The American media coverage of Fallujah is the usual amalgam of bubble gum, nylon and lies. On NPR the announcer, describing the escape of Zarqawi, called him responsible for most of the insurgent attacks – he’s a regular mastermind of the crime in Gotham, apparently. Since the era of the crusade makes contradictions all right, the announcer went on to say that few foreign fighters were killed in Fallujah.
Elsewhere, the general in command of the destruction of the city was so wrought up by the killing and destruction that he announced that the back of the insurgency has been broken. See your tax dollars at work breaking spines on this site.
It is good to count the many ways in which this war is strictly about business. Since many who still argue for the occupation as a liberation have petrified themselves around the carcass of Saddam Hussein’s dictatorship, endlessly arguing the inarguable fact that Hussein was a criminal mass murderer while avoiding looking at what the liberators did, any time one can open up the can of worms, one should.
Foreign Policy in Focus has an article about one of the bright occupation ideas that the U.S. wants to foist on the Iraqi farmers. It should be said, the article has defects. The point of the article is diluted by spending time arguing that genetically engineered seeds are bad. And it would be nice to know if Bremer's changes in Iraqi laws continue to be legally binding. The general thrust, however, is this: Bremer and Bremer alone decided to change Iraq's intellectual property laws to bring them into compliance with the US policy on intellectual property laws. That's an astonishing breach of sovereignty.
LI loves to death the language that the Bremer crew used. Here is the order ‘accomodating’ Iraqi intellectual property law to the U.S. preferred standard: “Order 81 explicitly states that its provisions are consistent with Iraq’s “transition from a non-transparent centrally planned economy to a free market economy characterized by sustainable economic growth through the establishment of a dynamic private sector, and the need to enact institutional and legal reforms to give it effect.”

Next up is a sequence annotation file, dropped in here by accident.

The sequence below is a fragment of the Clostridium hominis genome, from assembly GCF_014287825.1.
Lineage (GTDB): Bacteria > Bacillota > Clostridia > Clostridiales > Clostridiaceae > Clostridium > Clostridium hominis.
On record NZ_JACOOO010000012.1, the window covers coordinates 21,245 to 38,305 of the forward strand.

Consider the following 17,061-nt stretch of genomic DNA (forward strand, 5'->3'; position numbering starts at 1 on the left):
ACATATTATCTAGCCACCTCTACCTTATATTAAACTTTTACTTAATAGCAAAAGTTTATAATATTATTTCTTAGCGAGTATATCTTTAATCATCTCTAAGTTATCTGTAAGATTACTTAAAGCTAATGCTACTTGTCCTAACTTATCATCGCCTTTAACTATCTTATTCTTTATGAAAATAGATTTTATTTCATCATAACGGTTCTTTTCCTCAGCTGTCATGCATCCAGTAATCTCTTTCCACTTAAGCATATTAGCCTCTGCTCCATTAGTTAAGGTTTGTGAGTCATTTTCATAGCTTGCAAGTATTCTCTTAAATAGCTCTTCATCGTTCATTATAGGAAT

Give us neo-liberalism or give us death, as they used to say in the streets of Baghdad. The effect of this law will be to destroy, in one swipe, the system by which Iraqi farmers get seeds, replacing it with a system by which they buy the seeds from American agribusinesses. Iraq's pre-occupation IP laws protected the traditional system of Iraqi agriculture. While the liberal pro war faction has made a great deal out of "rescuing" the marshes on the Euphrates and the way the Americans are "reconstructing" Iraq, what is really going on in that reconstruction is not to the average Iraqi's benefit. The law the FP in Focus people have singled out is all about benefiting Monsanto, and nothing more.
It would be nice to hear an explanation of how wringing advantages out of Iraq for the U.S. economy amounts to a liberation from one of the so called left defenders of the thing, like Nick Cohen. But don’t hold your breath. These people devote their time exclusively to the noble struggle against fundamentalism – of the Muslim kind. You will never hear word one criticizing the series of deals acceded to by the exile puppets that the U.S. has put in charge of our Mesopotamian slaughter-house. There is a certain sense to the lack of comment -- these people have no influence whatsoever with the Bush White House, or even with Tony Blair. Their only influence, really, is to be talked about by people like LI, and to get on tv with the usual rightwingers to talk up the war.